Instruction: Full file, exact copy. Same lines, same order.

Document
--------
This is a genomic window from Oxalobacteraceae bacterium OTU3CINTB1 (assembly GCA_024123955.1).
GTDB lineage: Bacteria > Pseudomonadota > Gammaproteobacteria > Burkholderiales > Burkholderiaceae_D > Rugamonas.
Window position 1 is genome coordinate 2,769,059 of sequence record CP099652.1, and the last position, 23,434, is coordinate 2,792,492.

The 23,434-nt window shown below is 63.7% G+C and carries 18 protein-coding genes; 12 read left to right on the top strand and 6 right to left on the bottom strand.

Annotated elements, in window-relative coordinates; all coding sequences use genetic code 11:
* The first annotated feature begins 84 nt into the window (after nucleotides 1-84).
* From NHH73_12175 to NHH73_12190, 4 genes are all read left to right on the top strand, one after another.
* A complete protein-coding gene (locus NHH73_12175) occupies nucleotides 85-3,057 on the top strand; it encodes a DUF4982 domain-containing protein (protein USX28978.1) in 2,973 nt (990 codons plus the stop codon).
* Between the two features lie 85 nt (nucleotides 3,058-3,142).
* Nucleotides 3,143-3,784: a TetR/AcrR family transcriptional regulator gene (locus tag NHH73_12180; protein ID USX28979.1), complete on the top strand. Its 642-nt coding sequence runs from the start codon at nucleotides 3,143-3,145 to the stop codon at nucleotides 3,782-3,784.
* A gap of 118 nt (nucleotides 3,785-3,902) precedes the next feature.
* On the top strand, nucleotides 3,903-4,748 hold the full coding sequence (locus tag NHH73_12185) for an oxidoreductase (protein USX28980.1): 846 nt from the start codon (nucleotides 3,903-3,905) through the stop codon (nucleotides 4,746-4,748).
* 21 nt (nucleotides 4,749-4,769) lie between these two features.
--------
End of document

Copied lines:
This is a genomic window from Oxalobacteraceae bacterium OTU3CINTB1 (assembly GCA_024123955.1).
GTDB lineage: Bacteria > Pseudomonadota > Gammaproteobacteria > Burkholderiales > Burkholderiaceae_D > Rugamonas.
Window position 1 is genome coordinate 2,769,059 of sequence record CP099652.1, and the last position, 23,434, is coordinate 2,792,492.

The 23,434-nt window shown below is 63.7% G+C and carries 18 protein-coding genes; 12 read left to right on the top strand and 6 right to left on the bottom strand.

Annotated elements, in window-relative coordinates; all coding sequences use genetic code 11:
* The first annotated feature begins 84 nt into the window (after nucleotides 1-84).
* From NHH73_12175 to NHH73_12190, 4 genes are all read left to right on the top strand, one after another.
* A complete protein-coding gene (locus NHH73_12175) occupies nucleotides 85-3,057 on the top strand; it encodes a DUF4982 domain-containing protein (protein USX28978.1) in 2,973 nt (990 codons plus the stop codon).
* Between the two features lie 85 nt (nucleotides 3,058-3,142).
* Nucleotides 3,143-3,784: a TetR/AcrR family transcriptional regulator gene (locus tag NHH73_12180; protein ID USX28979.1), complete on the top strand. Its 642-nt coding sequence runs from the start codon at nucleotides 3,143-3,145 to the stop codon at nucleotides 3,782-3,784.
* A gap of 118 nt (nucleotides 3,785-3,902) precedes the next feature.
* On the top strand, nucleotides 3,903-4,748 hold the full coding sequence (locus tag NHH73_12185) for an oxidoreductase (protein USX28980.1): 846 nt from the start codon (nucleotides 3,903-3,905) through the stop codon (nucleotides 4,746-4,748).
* 21 nt (nucleotides 4,749-4,769) lie between these two features.